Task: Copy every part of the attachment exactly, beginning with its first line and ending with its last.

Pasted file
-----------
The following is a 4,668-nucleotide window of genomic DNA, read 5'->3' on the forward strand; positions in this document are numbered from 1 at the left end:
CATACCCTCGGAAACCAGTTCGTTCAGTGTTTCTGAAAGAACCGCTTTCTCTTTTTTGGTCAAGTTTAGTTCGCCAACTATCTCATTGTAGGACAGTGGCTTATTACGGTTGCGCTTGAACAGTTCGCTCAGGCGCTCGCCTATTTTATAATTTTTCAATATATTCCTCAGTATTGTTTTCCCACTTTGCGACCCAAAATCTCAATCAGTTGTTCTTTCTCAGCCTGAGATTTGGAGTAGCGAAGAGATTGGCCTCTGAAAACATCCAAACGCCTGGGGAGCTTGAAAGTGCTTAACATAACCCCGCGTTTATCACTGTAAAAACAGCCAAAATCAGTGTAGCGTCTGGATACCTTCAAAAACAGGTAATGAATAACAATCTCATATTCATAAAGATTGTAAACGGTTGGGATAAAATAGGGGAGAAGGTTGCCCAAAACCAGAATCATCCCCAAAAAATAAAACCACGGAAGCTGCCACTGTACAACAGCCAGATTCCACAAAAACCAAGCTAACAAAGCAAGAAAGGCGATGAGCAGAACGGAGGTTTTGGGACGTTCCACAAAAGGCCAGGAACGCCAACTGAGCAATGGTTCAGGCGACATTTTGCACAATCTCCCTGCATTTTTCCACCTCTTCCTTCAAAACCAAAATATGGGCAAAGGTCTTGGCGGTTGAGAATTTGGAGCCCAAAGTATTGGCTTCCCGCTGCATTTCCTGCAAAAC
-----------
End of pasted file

The following is a 4,668-nucleotide window of genomic DNA, read 5'->3' on the forward strand; positions in this document are numbered from 1 at the left end:
CATACCCTCGGAAACCAGTTCGTTCAGTGTTTCTGAAAGAACCGCTTTCTCTTTTTTGGTCAAGTTTAGTTCGCCAACTATCTCATTGTAGGACAGTGGCTTATTACGGTTGCGCTTGAACAGTTCGCTCAGGCGCTCGCCTATTTTATAATTTTTCAATATATTCCTCAGTATTGTTTTCCCACTTTGCGACCCAAAATCTCAATCAGTTGTTCTTTCTCAGCCTGAGATTTGGAGTAGCGAAGAGATTGGCCTCTGAAAACATCCAAACGCCTGGGGAGCTTGAAAGTGCTTAACATAACCCCGCGTTTATCACTGTAAAAACAGCCAAAATCAGTGTAGCGTCTGGATACCTTCAAAAACAGGTAATGAATAACAATCTCATATTCATAAAGATTGTAAACGGTTGGGATAAAATAGGGGAGAAGGTTGCCCAAAACCAGAATCATCCCCAAAAAATAAAACCACGGAAGCTGCCACTGTACAACAGCCAGATTCCACAAAAACCAAGCTAACAAAGCAAGAAAGGCGATGAGCAGAACGGAGGTTTTGGGACGTTCCACAAAAGGCCAGGAACGCCAACTGAGCAATGGTTCAGGCGACATTTTGCACAATCTCCCTGCATTTTTCCACCTCTTCCTTCAAAACCAAAATATGGGCAAAGGTCTTGGCGGTTGAGAATTTGGAGCCCAAAGTATTGGCTTCCCGCTGCATTTCCTGCAAAAC